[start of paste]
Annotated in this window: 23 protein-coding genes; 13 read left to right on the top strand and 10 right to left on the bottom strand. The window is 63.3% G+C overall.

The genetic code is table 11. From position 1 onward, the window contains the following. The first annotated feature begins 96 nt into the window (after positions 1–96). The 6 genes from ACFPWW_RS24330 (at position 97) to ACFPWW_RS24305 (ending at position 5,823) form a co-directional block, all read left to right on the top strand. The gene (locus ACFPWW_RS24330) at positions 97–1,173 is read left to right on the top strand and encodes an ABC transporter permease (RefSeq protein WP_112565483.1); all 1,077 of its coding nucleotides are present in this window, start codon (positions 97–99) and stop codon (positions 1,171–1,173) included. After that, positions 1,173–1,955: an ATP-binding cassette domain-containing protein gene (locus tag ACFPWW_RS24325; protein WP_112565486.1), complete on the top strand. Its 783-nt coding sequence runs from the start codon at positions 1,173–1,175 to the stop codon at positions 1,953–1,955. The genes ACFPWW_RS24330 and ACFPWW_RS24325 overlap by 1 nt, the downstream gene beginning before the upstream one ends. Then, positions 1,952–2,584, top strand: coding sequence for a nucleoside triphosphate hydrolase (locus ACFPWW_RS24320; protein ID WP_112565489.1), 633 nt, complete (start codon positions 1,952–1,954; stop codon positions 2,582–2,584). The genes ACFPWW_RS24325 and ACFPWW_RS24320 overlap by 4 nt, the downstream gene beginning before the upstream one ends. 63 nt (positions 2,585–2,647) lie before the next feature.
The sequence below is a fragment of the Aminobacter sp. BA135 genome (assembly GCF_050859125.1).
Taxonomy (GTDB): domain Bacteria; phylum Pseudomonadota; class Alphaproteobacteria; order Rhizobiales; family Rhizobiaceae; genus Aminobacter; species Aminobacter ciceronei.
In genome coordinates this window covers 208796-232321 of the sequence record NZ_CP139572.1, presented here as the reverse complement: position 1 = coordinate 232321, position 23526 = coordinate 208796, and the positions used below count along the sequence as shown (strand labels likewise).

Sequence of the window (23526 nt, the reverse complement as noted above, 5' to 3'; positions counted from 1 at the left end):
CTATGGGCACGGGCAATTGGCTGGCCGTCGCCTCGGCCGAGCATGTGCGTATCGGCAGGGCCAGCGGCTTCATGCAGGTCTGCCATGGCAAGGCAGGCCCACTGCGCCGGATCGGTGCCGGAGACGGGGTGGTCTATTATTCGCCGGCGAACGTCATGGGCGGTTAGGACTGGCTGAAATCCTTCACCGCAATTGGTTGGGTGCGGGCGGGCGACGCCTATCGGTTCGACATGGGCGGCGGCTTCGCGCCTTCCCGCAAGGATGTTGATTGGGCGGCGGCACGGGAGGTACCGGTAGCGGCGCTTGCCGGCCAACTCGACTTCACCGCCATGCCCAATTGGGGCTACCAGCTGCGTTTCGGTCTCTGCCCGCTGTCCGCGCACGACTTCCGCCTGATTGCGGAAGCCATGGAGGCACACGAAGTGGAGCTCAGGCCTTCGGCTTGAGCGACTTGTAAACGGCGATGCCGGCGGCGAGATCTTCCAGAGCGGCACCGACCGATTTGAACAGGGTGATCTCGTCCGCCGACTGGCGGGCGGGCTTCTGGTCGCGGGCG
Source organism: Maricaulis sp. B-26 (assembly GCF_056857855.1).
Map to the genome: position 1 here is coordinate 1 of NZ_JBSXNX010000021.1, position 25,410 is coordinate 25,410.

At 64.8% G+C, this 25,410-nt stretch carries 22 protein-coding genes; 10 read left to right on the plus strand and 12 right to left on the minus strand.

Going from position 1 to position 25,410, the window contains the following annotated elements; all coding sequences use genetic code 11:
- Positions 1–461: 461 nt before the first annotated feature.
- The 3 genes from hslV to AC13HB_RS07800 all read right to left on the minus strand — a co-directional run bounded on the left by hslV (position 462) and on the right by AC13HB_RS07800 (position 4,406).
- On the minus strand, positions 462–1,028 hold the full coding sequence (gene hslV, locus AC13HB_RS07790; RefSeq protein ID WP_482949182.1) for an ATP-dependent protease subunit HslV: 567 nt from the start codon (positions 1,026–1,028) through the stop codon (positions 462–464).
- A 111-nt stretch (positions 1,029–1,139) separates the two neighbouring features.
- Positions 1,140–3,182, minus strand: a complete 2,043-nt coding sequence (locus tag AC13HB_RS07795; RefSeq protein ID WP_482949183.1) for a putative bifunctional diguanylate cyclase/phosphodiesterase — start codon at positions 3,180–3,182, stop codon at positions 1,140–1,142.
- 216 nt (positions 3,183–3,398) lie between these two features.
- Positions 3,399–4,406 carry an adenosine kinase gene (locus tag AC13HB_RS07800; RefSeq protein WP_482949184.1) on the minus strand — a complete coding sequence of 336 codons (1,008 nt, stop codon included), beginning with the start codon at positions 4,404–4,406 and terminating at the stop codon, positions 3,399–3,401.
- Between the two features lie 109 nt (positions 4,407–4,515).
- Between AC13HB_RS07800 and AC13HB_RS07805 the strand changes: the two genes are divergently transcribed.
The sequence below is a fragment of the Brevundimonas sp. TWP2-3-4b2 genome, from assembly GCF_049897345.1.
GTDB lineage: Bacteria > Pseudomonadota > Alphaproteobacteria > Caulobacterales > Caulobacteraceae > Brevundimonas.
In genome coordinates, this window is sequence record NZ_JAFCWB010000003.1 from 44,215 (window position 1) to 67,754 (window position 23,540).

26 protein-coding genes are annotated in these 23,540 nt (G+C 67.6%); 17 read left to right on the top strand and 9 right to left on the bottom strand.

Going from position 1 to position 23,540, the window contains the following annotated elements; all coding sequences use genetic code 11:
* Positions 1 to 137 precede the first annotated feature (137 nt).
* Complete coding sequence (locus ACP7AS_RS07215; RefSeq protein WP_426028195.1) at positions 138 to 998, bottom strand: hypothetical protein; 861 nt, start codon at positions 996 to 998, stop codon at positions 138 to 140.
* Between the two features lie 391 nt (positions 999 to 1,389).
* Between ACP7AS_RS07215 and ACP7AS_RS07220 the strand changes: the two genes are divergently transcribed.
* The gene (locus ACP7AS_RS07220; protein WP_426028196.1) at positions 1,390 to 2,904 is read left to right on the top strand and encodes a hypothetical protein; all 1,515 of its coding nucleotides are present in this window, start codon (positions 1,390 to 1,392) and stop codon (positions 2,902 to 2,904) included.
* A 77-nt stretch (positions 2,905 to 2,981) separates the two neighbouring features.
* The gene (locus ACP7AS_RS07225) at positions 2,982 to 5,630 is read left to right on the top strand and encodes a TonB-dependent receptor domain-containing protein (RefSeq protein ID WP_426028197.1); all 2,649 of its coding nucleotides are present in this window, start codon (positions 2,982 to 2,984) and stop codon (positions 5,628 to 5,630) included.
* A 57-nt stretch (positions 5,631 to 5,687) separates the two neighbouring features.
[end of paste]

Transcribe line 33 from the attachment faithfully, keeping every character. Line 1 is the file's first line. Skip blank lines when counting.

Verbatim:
* A 57-nt stretch (positions 5,631 to 5,687) separates the two neighbouring features.